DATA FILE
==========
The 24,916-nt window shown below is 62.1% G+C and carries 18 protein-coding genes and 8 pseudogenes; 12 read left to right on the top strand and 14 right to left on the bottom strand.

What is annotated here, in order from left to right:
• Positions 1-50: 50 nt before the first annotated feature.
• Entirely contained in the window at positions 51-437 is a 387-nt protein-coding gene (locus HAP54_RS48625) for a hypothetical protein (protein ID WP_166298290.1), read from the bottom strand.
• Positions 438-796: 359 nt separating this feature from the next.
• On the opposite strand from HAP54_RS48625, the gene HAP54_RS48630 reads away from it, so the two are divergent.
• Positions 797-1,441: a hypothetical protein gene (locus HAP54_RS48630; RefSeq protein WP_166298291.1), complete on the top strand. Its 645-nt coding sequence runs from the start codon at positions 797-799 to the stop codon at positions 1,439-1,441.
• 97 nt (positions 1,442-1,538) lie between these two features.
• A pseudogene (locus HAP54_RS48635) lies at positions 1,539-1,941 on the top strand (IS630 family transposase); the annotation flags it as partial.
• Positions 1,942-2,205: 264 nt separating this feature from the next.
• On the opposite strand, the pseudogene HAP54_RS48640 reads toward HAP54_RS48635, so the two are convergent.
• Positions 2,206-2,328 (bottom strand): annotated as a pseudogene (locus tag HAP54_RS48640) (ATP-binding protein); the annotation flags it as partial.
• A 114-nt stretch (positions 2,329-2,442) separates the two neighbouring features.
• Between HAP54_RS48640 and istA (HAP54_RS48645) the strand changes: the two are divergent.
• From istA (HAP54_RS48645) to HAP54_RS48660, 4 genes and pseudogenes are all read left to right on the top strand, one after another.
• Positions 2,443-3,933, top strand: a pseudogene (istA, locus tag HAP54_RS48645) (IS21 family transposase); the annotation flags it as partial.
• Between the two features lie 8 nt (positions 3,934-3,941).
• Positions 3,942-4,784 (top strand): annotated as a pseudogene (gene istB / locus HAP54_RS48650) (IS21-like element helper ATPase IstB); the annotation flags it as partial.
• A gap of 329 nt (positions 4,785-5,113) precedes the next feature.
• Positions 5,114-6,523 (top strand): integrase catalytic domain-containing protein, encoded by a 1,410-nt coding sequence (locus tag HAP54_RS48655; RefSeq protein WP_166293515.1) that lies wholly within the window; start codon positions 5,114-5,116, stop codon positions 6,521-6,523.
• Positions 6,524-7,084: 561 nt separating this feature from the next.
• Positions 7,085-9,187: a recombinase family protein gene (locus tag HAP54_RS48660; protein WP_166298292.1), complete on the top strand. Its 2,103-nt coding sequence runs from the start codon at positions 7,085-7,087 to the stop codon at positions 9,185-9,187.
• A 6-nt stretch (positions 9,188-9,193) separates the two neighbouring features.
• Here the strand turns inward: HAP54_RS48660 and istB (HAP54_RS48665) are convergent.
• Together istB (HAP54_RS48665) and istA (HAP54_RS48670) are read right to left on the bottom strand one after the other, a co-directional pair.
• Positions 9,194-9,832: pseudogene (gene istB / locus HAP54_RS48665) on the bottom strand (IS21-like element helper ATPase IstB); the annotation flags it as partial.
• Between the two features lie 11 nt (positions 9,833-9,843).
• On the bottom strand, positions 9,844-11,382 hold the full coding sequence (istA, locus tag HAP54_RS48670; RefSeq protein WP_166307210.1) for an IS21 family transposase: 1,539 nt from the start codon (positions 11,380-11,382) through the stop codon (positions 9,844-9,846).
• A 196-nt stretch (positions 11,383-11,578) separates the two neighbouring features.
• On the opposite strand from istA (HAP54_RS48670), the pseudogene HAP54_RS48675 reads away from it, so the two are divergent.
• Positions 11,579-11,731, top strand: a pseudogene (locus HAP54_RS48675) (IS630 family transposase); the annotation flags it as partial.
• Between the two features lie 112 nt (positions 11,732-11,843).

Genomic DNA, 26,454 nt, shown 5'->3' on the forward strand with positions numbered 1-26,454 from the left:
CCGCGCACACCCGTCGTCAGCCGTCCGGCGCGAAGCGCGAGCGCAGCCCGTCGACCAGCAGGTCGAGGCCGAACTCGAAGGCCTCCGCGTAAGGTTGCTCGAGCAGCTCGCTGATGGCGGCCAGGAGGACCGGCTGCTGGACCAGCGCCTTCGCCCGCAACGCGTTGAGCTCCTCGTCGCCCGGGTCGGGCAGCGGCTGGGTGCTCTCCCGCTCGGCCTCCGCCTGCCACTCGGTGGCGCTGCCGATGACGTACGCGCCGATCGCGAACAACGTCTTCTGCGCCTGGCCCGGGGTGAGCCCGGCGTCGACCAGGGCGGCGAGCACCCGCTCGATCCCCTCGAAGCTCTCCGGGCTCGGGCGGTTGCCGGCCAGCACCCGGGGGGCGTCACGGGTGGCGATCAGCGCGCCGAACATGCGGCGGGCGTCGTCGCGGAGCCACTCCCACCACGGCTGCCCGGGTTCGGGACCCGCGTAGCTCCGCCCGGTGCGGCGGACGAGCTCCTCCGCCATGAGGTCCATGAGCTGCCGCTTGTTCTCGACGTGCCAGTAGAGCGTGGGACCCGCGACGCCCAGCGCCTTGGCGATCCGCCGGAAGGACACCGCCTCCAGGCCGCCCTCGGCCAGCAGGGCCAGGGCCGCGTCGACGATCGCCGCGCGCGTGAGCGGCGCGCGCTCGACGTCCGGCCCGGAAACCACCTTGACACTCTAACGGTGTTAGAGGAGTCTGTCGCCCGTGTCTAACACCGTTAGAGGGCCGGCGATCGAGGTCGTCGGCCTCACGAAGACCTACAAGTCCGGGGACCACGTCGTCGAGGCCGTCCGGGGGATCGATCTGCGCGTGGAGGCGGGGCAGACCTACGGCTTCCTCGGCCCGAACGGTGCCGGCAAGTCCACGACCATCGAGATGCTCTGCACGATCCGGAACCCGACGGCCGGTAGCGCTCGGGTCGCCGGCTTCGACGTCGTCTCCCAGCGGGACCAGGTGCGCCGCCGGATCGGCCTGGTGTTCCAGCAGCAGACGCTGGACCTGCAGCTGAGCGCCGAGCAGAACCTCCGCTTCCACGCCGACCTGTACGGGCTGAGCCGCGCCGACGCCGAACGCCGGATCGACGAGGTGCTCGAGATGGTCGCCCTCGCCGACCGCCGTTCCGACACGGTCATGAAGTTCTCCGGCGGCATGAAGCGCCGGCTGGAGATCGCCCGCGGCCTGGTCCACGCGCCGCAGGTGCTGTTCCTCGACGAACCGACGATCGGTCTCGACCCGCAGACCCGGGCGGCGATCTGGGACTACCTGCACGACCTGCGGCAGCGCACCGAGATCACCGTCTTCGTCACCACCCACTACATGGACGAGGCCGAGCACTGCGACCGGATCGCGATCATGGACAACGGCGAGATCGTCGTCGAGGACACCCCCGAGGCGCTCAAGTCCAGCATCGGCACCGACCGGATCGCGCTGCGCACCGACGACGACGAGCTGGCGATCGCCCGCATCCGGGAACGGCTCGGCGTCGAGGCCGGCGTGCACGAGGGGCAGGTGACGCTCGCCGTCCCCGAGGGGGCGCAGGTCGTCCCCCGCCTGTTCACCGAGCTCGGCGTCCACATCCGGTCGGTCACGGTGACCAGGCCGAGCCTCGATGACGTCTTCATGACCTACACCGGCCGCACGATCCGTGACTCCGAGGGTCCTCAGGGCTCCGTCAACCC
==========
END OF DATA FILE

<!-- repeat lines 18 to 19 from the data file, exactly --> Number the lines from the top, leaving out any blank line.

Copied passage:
• Positions 3,942-4,784 (top strand): annotated as a pseudogene (gene istB / locus HAP54_RS48650) (IS21-like element helper ATPase IstB); the annotation flags it as partial.
• A gap of 329 nt (positions 4,785-5,113) precedes the next feature.